Sustainable Vegetable Production: Screening Cover Crops for Water Use Efficiency

2008 Annual Report for SW07-014

Project Type: Research and Education
Funds awarded in 2007: $118,411.00
Projected End Date: 12/31/2010
Region: Western
State: Utah
Principal Investigator:
Dr. Daniel Drost
Utah State University

Sustainable Vegetable Production: Screening Cover Crops for Water Use Efficiency


During the first year of the project, replicated research trials were established to evaluate summer and winter cover crops, cover crop combinations and vegetable crop production systems. A graduate student was hired and is supported by this project, and she is working on the assessment of water use efficiency of summer cover crops and is planning additional research scheduled for the 2009 production season. Presentations and field days communicated results of the project to over 100 individuals from around Northern Utah and many western states. Field plantings on grower-cooperator sites in Eastern and Southern Utah were established and evaluated.

Objectives/Performance Targets

To identify and evaluate winter cover crops that can help improve early plant establishment (reducing wind erosion effects and soil crusting) while minimizing interference with plant growth and soil water storage while contributing to better farm nutrient management and soil quality;

To identify and evaluate summer cover crops that can help improve nutrient cycling and late season weed management while minimizing water establishment requirements;

To conduct these studies in a variety of different climatic conditions (regional within Utah), with different vegetable crops (cucurbits, tomatoes, corn, other crops) and cropping systems (organic and non-organic);

To disseminate this information to Utah’s farmers, service agencies, and other potential user groups at farm field days, through print and electronic media and at state, regional and national meetings.


Organic production systems using cover crops for nutrient cycling requires some understanding of their water use and level of biomass generation. Spring seeded grass, broadleaf and legume cover crops (oats, millet, barley, sunflower, buckwheat, mustard, birdsfoot trefoil, cowpea, several clovers, lentil, lupin, and lab lab) were grown and evaluated for biomass production and drought tolerance in 2008. Initial screenings showed a variety of germination ability, growth differences, and response to changing soil water potentials. Small seeded cover crops like clovers and mustards were not very competitive against weeds due to poor germination and slow initial growth. Most grass cover crops germinated well, grow vigorously and effectively competed against weeds. Larger seeded legumes performed variably. Some difficulty with poor germination and stand establishment was attributed to seed placement and our inability to sow them properly. Crops varied greatly in leaf water potential when exposed to a 3 week soil drying cycle. Initial findings suggest that there are big differences in mid-day water potential and diurnal changes in water potential suggesting more drought tolerance. During the next funding year, work will continue to further refine each of these systems and to gather information on inputs and productivity.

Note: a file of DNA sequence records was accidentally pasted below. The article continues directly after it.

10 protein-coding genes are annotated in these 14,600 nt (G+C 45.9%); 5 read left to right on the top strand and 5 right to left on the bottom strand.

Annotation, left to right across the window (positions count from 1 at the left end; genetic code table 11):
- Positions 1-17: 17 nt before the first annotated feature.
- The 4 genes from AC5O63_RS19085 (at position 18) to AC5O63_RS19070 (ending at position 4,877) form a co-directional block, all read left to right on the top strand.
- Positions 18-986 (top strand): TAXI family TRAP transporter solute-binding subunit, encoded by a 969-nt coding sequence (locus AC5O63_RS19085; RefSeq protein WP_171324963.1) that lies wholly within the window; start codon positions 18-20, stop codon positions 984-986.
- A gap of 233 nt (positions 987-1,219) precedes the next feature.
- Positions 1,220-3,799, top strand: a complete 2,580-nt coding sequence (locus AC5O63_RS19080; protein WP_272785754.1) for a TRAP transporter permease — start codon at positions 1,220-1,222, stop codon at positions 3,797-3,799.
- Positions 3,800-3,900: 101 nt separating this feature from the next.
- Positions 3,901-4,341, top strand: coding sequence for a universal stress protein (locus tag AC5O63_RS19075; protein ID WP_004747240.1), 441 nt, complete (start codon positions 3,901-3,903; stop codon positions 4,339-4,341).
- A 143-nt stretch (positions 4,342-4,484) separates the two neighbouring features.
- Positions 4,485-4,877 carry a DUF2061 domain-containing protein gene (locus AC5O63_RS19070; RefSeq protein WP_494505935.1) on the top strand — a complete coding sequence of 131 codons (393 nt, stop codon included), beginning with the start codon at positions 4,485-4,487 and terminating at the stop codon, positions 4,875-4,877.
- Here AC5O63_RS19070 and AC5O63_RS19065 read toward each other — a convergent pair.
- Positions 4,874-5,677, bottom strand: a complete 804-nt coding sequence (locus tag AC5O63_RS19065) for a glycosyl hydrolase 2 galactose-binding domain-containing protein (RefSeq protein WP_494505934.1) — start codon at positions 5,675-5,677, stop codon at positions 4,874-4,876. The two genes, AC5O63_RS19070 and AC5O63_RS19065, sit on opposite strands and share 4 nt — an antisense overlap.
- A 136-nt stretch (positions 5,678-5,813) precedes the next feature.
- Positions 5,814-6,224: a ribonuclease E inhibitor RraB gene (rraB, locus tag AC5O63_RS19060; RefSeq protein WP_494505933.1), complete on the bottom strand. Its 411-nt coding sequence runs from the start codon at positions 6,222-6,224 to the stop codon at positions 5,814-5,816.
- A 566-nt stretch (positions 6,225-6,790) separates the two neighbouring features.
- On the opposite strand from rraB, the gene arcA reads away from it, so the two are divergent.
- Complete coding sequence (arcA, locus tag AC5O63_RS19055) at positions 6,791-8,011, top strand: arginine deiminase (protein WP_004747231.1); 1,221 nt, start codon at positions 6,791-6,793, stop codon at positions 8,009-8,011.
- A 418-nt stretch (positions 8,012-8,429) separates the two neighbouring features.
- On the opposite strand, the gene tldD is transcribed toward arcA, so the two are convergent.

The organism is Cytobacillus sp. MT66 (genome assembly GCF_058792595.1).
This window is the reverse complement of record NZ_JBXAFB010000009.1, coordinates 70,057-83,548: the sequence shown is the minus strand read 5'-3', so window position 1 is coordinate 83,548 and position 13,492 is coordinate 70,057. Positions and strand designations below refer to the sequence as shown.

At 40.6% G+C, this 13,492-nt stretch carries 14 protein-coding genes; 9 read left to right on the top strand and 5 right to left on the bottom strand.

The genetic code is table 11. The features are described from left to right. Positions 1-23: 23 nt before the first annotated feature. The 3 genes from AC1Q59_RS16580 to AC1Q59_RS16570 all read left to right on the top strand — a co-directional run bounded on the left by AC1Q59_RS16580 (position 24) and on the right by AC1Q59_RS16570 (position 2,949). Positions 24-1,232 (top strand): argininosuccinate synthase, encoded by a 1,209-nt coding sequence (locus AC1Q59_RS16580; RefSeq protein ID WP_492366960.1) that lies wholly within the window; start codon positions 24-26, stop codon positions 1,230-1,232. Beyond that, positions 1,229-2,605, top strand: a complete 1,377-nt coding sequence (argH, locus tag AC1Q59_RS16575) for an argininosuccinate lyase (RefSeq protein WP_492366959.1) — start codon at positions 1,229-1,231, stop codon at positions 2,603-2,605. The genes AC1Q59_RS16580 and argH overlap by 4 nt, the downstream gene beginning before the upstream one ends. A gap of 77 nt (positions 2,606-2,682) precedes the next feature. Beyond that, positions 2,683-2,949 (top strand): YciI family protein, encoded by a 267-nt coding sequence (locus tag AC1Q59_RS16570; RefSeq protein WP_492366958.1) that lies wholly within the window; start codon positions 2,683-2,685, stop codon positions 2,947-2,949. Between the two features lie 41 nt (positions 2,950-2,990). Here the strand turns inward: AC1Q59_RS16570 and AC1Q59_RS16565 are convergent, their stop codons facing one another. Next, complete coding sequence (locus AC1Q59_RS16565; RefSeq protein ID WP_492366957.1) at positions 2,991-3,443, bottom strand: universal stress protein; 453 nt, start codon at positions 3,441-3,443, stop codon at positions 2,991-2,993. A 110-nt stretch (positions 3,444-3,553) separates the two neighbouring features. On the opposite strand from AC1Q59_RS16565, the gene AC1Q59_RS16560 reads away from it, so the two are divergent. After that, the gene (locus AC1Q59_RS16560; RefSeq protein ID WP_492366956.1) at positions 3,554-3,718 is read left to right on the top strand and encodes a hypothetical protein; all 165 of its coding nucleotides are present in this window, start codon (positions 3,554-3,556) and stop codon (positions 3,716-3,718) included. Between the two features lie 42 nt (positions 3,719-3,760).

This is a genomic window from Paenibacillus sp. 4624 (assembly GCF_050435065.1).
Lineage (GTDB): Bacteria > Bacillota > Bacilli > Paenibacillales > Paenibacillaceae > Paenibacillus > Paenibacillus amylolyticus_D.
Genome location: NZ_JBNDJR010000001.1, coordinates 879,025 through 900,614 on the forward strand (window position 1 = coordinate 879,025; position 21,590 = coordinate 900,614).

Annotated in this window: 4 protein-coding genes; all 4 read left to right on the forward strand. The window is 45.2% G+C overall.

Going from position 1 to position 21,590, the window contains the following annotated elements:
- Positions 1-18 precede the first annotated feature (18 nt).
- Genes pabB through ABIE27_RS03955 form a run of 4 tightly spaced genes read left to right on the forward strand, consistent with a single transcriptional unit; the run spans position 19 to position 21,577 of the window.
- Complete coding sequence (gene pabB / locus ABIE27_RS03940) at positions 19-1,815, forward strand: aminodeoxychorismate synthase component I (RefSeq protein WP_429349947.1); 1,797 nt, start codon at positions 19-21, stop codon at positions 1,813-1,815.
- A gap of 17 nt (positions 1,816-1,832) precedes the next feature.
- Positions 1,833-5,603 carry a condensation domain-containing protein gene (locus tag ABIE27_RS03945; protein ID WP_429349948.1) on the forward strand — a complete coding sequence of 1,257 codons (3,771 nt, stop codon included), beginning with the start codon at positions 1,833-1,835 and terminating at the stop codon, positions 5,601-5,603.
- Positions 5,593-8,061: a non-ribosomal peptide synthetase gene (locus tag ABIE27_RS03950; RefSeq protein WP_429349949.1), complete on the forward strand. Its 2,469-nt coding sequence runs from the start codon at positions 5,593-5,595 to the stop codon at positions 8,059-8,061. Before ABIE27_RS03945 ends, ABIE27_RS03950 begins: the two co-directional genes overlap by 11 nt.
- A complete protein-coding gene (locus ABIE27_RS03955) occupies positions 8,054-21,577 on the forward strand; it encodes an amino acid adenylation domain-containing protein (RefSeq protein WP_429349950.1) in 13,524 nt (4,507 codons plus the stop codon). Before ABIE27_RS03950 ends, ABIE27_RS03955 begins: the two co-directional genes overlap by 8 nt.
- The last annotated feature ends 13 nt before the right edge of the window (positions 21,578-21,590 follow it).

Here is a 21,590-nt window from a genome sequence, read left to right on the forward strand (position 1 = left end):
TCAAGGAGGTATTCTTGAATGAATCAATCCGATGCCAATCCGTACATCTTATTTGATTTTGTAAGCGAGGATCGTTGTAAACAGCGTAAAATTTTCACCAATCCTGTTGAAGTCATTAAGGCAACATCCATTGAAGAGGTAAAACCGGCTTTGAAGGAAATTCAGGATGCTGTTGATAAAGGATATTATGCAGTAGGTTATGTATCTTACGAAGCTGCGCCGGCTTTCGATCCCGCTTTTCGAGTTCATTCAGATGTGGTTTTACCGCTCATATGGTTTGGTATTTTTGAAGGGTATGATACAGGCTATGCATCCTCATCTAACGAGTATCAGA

In a second trial on cover crops and vegetable production, combinations of winter and summer planted cover crops were tested to see if they could provide sufficient nutrients to support summer vegetable production. Fall and summer planted cover crops included broadleaf (mustard & buckwheat), grasses (winter wheat & pearl millet) and legumes (hairy vetch & cowpea). Fall seed cover crops were planted at right angles to the summer cover crops such that fall/summer combinations included fall grass/summer grass to fall legume/summer legume combinations. In the spring of 2008, broccoli, sweet corn and snap beans were planted into the different cover crop combinations and growth, productivity and quality assessed. All vegetables grew best in the combinations of winter broadleaf/summer legume or winter legume/summer broadleaf. Cover treatments consisting of winter grass/summer grass and winter grass/summer broadleaf did not support vegetable growth adequately. Weed control was fair to good in most treatments, insect pests were minimal, and productivity of the different vegetable crops was poor to average.